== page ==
Dozens of families in the state’s school voucher program are sitting on account balances of $50,000 or more, with nine of them accumulating more than $100,000 of taxpayer money over several years, according to public records.
The high amounts of unspent money in the Empowerment Scholarship Account program suggests some parents of the nearly 7,000 students enrolled might be hoarding the money.
In order to qualify for the program, students must fit into one of several groups such as having a disability, a military parent or attending a D or F rated school.
The ESA program was developed so parents could opt out of public education in favor of a private school or an alternative that may better suit their child. The program is taxpayer funded and an estimated $110 million was appropriated for the current fiscal year, according to the Department of Education. The total balance added up from all accounts exceeds $33 million.
Parents receive 90% of the amount that would go to their student’s school district, and some students with disabilities can receive as much as $40,000 per year.
State Education Department spokesman Richie Taylor said the amount going into each account depends on the type of disability the student has.
The account with the most money has $128,000 and has been active since the 2015-16 school year.
The department’s ESA handbook says parents are required to “spend something (any dollar amount)” within their contract year, and unused funds continue to roll over on a quarterly basis.
Once a student leaves the program after the 12th grade, they will have four years or until they complete college or a vocational school to spend the rest of the money, according to the handbook.
They are also allowed to spend the money on college or vocational school and any money left over after the account is retired goes back into the general fund, the handbook says.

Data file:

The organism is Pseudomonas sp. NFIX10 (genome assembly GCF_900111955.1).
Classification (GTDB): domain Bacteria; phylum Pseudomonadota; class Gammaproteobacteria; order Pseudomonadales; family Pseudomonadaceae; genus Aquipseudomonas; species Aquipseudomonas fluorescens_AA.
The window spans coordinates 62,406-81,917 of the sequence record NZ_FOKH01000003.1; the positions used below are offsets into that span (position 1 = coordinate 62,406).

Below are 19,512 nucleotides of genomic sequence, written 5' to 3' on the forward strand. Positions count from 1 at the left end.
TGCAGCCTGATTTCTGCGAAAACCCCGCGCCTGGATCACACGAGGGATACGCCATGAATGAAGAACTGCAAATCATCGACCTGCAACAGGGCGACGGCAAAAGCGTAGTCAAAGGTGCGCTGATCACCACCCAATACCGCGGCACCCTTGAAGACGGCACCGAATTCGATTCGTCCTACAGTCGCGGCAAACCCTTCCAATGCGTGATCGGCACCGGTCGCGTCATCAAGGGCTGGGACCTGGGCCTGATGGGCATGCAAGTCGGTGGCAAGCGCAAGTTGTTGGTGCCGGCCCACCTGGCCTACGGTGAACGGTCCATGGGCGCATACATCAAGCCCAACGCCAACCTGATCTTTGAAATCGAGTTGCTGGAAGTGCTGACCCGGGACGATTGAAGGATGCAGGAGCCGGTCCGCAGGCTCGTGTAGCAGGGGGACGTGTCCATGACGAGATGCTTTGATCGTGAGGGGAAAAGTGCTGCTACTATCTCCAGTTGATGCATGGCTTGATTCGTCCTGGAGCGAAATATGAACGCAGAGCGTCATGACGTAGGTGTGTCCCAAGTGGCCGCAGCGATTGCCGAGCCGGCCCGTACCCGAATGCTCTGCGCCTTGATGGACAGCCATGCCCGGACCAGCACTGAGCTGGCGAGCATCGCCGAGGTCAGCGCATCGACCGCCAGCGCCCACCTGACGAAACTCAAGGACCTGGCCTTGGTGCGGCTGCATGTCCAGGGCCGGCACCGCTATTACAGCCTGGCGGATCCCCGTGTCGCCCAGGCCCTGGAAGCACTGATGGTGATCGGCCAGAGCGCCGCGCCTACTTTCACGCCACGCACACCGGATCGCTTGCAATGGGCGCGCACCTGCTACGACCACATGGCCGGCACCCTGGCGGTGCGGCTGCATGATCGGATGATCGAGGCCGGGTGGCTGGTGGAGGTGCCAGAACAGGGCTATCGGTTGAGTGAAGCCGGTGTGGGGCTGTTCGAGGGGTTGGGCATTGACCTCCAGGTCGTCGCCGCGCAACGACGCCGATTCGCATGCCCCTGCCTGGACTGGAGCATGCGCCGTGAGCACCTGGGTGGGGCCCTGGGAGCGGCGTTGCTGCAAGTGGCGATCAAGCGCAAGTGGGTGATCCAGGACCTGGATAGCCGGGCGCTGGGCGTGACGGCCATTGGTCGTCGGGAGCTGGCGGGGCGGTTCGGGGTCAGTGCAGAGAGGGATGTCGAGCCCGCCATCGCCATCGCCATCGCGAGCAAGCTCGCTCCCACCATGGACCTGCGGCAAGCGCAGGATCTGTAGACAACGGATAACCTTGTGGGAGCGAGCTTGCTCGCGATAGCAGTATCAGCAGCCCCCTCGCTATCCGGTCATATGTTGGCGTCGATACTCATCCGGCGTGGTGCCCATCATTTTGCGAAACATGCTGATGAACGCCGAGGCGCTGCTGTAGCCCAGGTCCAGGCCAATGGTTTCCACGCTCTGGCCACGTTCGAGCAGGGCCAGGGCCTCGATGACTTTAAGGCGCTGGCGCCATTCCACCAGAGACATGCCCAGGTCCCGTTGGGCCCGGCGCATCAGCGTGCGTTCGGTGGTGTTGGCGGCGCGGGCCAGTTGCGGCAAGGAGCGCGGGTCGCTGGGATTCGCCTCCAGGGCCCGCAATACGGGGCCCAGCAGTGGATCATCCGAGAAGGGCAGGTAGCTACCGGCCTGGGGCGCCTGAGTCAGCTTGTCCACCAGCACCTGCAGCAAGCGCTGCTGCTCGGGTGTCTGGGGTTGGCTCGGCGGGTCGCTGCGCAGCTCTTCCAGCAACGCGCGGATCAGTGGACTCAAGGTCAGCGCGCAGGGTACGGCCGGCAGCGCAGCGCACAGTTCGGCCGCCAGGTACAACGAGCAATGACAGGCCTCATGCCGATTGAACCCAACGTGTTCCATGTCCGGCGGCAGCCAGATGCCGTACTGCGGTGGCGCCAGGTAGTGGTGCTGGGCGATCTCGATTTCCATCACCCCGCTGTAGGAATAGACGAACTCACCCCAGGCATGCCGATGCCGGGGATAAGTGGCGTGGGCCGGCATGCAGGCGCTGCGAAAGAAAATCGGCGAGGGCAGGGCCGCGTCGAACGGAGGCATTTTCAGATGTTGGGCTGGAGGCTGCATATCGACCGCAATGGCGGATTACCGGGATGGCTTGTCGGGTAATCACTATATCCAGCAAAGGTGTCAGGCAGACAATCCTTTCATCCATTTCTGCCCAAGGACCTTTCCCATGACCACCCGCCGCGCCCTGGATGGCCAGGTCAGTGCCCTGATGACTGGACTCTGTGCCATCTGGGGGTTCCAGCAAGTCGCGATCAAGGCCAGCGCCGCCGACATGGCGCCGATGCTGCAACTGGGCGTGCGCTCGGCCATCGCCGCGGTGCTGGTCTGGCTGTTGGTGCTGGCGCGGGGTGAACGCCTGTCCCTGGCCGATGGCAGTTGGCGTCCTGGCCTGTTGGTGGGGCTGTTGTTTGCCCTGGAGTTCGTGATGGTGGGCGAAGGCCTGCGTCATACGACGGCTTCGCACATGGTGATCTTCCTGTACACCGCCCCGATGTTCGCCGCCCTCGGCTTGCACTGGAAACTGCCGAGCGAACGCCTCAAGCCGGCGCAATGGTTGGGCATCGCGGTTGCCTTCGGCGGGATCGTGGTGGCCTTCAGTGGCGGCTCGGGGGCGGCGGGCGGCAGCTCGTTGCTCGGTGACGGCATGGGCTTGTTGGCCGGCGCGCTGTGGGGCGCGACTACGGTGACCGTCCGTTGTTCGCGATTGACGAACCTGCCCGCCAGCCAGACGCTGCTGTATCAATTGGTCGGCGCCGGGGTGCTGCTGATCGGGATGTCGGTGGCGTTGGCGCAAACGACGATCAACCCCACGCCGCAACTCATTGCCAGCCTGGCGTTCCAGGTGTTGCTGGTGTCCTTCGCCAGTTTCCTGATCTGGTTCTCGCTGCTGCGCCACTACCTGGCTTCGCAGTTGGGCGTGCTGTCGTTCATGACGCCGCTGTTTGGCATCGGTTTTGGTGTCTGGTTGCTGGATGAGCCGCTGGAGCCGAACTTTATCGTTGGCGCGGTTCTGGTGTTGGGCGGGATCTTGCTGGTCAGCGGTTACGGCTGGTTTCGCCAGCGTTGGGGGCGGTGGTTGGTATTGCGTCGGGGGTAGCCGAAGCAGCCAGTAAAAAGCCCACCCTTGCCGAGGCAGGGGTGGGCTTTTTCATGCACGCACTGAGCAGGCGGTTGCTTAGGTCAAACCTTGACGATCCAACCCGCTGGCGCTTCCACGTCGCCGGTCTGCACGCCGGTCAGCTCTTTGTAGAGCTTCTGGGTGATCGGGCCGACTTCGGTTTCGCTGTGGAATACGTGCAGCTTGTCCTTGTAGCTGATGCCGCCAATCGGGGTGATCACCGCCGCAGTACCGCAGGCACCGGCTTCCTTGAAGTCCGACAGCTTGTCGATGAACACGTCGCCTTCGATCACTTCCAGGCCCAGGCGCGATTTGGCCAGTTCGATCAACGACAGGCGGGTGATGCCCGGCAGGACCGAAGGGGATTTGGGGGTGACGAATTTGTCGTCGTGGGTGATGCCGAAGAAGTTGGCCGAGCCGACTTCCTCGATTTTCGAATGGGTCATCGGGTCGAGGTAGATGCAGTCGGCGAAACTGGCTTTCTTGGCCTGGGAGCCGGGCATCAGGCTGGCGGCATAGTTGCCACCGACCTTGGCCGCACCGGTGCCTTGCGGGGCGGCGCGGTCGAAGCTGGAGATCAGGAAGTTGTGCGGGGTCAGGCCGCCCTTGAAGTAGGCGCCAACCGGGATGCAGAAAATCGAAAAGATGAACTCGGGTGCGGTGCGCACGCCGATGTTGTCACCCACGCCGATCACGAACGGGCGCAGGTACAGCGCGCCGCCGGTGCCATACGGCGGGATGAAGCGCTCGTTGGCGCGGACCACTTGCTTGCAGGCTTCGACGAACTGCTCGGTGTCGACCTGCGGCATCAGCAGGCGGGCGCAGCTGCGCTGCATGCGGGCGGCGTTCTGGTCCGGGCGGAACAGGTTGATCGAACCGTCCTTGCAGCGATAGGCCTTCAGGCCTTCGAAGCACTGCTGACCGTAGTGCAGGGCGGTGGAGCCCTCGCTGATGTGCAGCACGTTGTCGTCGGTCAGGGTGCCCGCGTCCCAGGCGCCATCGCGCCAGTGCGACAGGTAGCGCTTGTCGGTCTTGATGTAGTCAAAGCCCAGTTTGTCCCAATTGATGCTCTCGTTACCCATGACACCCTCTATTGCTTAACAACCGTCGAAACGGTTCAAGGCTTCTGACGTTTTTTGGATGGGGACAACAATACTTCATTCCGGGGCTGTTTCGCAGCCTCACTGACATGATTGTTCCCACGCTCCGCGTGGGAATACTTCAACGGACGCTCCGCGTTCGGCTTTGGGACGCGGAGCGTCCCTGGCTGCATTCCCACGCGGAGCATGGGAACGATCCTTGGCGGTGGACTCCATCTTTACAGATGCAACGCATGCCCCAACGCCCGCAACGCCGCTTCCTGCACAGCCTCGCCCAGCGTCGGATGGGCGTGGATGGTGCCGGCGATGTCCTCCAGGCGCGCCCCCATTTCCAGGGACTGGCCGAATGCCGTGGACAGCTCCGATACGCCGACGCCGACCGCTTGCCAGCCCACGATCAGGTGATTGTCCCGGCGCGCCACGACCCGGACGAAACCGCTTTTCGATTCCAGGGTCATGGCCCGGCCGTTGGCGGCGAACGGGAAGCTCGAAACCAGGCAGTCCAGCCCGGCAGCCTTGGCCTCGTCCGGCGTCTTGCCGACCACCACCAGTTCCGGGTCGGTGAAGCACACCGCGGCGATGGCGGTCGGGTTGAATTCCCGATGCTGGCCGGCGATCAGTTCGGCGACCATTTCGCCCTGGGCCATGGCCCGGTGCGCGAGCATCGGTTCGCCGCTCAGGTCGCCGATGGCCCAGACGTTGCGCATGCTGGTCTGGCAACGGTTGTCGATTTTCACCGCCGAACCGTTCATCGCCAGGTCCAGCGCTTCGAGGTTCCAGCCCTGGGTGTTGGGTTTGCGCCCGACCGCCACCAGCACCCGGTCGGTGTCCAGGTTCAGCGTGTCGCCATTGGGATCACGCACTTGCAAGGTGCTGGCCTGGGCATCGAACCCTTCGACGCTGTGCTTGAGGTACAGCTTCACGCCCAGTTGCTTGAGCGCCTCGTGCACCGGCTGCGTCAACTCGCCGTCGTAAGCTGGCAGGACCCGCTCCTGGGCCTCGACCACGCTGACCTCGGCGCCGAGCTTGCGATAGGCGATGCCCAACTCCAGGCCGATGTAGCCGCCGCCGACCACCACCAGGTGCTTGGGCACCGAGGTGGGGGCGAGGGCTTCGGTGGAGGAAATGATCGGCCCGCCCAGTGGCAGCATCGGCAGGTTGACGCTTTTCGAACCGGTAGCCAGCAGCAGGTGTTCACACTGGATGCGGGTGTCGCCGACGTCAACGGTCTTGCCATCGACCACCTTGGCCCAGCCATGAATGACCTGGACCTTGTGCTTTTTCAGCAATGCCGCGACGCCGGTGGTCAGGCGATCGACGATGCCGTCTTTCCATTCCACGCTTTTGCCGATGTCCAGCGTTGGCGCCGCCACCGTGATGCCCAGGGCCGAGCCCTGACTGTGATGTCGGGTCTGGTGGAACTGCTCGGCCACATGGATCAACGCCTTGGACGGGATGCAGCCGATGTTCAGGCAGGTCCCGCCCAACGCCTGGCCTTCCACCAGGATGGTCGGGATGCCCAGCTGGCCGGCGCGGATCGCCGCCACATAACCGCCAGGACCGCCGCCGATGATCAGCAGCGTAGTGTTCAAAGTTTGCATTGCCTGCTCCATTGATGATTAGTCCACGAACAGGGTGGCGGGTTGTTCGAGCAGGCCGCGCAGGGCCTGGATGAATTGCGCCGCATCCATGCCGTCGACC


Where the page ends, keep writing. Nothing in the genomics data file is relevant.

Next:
Amy Chan, whose son is in the program, said she doesn’t understand what the parents with high account balances are even spending the money on.
“How are they educating their kids without using that money,” Chan said. “In our case,
we’re using almost the entire amount of ESA funds that we’re getting.”
Chan, who is the state’s former elections director and currently sits on the Arizona Citizens Clean Elections Commission, did not want to publicly reveal his disability.
Her son’s class has just 12 students and has a social and emotional focus in addition to academics, she said.
“I don’t even know what we would do if we weren’t sending him to a private school,” Chan said.
Chan did say their account is on the higher side of annual funds, but that she uses most of it for the private school tuition.
Chan said her only question for the parents with balances of more than $100,000 is what are they doing for their kids.
“The Legislature may need to look at how to retire funds at some point,” she said.
Save our Schools Arizona spokeswoman Dawn Penich-Thacker, who also saw the same account records, said the high balances show “some parents are using their ESA account as a personal slush fund.”
“If you’re amassing hundreds of thousands of dollars, then clearly you’re not using the ESA to educate your child in the way the average taxpayer would expect,” she said.
Penich-Thacker said she has seen some ESA Facebook groups posting about hanging onto the account balances since they can be used on college tuition for some students.
Penich-Thacker proposed an annual check-in, at a minimum, to make sure parents aren’t hoarding funds for years.
As of January 30, no lawmaker has sponsored any legislation that would affect the account balances.